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IN THE WORKPLACE

New Research on Depression in the Workplace.

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JOURNAL

Mental Health Matters Journal for Psychiatrists & GP's

MHM September 207x300

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SPEAKING BOOKS

suicide book

Literacy is a luxury that many of us take for granted.  We depend on written communication for information, guidance, and access to heath care information That is why SADAG created SPEAKING BOOKS and revolutionized the way information is delivered to low literacy communities. It's exactly what it sounds like.a book that talks to the reader in his or her local  language, delivering critical information in an interactive, and educational way.

The customizable 16-page book, accompanied by local celebrity audio recordings, ensures that vital health and social messages can be seen, heard, read and understood..

We started with books on Teen Suicide prevention , HIV, AIDS and Depression, Understanding Mental Health and have developed over 30 titles, such as TB, Malaria, Polio, Vaccines for over 30 countries.

depression book

Peer-led Group Therapy & Sense of Community Help Ease Schizophrenics’ Pain

Written by: Suzanne Jacobs

According to pop culture, schizophrenics are sad and often frightening characters doomed to live in isolation with their paranoia and disembodied voices for the rest of their lives. Sure, some movies like A Beautiful Mind do more than just stereotype their schizophrenic characters as nut jobs, but they’re the exceptions. Along with most other mental health issues — depression, bi-polar disorder and post traumatic stress disorder, for example — schizophrenia has fallen victim to stigma through society’s attempt to simplify what it doesn’t understand. Such stigma has improved over the years through education and awareness, but we still have a ways to go before scientists figure out exactly what’s going on up there.

In the meantime, perhaps letting schizophrenic patients comfort and help each other can give them something their doctors and therapists can’t — empathy and simple understanding. That’s what Gail Hornstein, a psychology professor at Mount Holyoke College, had in mind when she brought the Hearing Voices Network to the United States. The HVN is an international organization that gives people who hear voices a way to talk freely about their experiences with others who understand.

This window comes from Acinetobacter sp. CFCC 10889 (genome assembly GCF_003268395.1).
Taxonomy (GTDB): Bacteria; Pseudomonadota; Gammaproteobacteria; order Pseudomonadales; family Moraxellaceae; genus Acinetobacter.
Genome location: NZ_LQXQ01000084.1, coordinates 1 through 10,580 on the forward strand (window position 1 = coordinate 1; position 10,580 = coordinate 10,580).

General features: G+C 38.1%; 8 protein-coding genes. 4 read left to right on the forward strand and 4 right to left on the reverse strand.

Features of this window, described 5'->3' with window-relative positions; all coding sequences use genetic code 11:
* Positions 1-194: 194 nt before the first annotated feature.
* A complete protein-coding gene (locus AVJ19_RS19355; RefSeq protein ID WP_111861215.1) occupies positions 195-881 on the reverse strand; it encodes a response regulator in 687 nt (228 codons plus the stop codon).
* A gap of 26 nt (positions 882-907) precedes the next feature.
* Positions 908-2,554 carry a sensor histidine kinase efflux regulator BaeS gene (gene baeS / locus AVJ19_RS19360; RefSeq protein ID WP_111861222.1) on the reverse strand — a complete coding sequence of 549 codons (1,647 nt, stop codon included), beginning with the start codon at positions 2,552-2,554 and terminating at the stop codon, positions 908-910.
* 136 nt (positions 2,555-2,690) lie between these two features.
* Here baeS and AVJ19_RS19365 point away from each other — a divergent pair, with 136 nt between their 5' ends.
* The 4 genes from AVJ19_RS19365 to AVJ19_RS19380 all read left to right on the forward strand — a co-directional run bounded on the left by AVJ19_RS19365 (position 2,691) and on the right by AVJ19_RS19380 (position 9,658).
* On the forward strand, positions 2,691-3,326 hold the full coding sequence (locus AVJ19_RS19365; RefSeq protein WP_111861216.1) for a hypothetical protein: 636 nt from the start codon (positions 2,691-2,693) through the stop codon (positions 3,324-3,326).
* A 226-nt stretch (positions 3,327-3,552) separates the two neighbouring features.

In an interview with The Sun magazine, Hornstein explained how these peer-led group sessions work:

“In psychiatric hospitals they’ve had cameras watching them or been viewed from behind one-way mirrors. When patients started their own groups, they decided that no one who isn’t a part of the group should attend. The last thing I wanted to do was violate their rules, so I agreed not to take notes, and to talk about my own experience just as other people in the group do. Though I don’t hear voices, I have certainly had experiences of vulnerability or isolation…I answer questions in the group, because I know a lot about psychology…but I am not an authority or leader. In HVN’s view each person is an expert on his or her own experience.”

A World Health Organization study surprisingly revealed that schizophrenic patients in developed countries like the U.S. showed less improvement over time than patients in developing countries like Colombia, Nigeria and India. According to Hornstein, two possible explanations for these findings are that a) developing nations can’t afford to medicate their patients so the patients don’t become chronically disabled, and b) patients in developing countries are more likely to be cared for at home and out of isolation. Both of these hypotheses could explain why peer-led therapies are helpful.

The sessions don’t cure patients, but they help a lot of them “feel less terrorized” by the voices they hear, Hornstein said. There’s an unfortunate skepticism in the world of psychiatry that mentally ill patients can ever get better, she added, but that’s only because scientists have yet to figure out how to effectively treat these illnesses.

“Every approach that has ever been developed in the history of psychiatry — medication, shock treatment, hospitalization, surgery, psychotherapy, peer support groups — has worked for some people and not for others. The problem is, it’s impossible to predict in advance which remedy will be effective for a particular person. What we need is more flexibility and more options.”

Psychiatric drugs work for only about one third of the people who take them, Hornstein said. Another third of the group say the drugs don’t work, and the last third report that the drugs affect them but not in the desired way (by just knocking them out, for example).

In my opinion, neuroscience is one of the most exciting areas of research right now. Our brains define who we are and yet remain a huge mystery to us. Unfortunately, that mystery is responsible for a big gray area in healthcare and a lot of stigma toward mental health patients. I can’t even come close to understanding what it feels like to hear voices, but I do know that if I’m dealing with something that leaves me in emotional shambles, nothing helps more than talking to someone who’s been there, so I’m all in favor of these peer-led therapy sessions. Hornstein’s interview with The Sun is definitely worth a read. She delves deeper into the benefits of these sessions and discusses how pharmaceutical companies are messing with mental health.

 

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